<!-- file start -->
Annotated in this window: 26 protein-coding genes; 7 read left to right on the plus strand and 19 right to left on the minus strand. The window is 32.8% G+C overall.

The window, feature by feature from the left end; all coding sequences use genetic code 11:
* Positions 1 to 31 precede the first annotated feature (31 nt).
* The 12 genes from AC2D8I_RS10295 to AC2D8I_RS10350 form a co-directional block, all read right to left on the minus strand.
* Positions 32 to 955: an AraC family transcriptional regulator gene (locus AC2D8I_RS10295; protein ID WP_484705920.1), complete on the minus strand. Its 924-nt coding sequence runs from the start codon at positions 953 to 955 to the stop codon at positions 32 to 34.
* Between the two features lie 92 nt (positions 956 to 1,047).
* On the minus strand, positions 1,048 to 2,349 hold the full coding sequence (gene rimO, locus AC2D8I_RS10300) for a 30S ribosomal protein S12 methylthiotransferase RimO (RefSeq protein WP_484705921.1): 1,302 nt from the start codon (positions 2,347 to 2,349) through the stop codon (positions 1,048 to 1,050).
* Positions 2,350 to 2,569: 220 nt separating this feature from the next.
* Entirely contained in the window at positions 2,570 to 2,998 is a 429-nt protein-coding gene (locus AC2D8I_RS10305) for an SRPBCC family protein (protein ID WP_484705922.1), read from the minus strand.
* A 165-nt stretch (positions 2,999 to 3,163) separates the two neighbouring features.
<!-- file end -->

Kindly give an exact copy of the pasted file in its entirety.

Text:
Annotated in this window: 26 protein-coding genes; 7 read left to right on the plus strand and 19 right to left on the minus strand. The window is 32.8% G+C overall.

The window, feature by feature from the left end; all coding sequences use genetic code 11:
* Positions 1 to 31 precede the first annotated feature (31 nt).
* The 12 genes from AC2D8I_RS10295 to AC2D8I_RS10350 form a co-directional block, all read right to left on the minus strand.
* Positions 32 to 955: an AraC family transcriptional regulator gene (locus AC2D8I_RS10295; protein ID WP_484705920.1), complete on the minus strand. Its 924-nt coding sequence runs from the start codon at positions 953 to 955 to the stop codon at positions 32 to 34.
* Between the two features lie 92 nt (positions 956 to 1,047).
* On the minus strand, positions 1,048 to 2,349 hold the full coding sequence (gene rimO, locus AC2D8I_RS10300) for a 30S ribosomal protein S12 methylthiotransferase RimO (RefSeq protein WP_484705921.1): 1,302 nt from the start codon (positions 2,347 to 2,349) through the stop codon (positions 1,048 to 1,050).
* Positions 2,350 to 2,569: 220 nt separating this feature from the next.
* Entirely contained in the window at positions 2,570 to 2,998 is a 429-nt protein-coding gene (locus AC2D8I_RS10305) for an SRPBCC family protein (protein ID WP_484705922.1), read from the minus strand.
* A 165-nt stretch (positions 2,999 to 3,163) separates the two neighbouring features.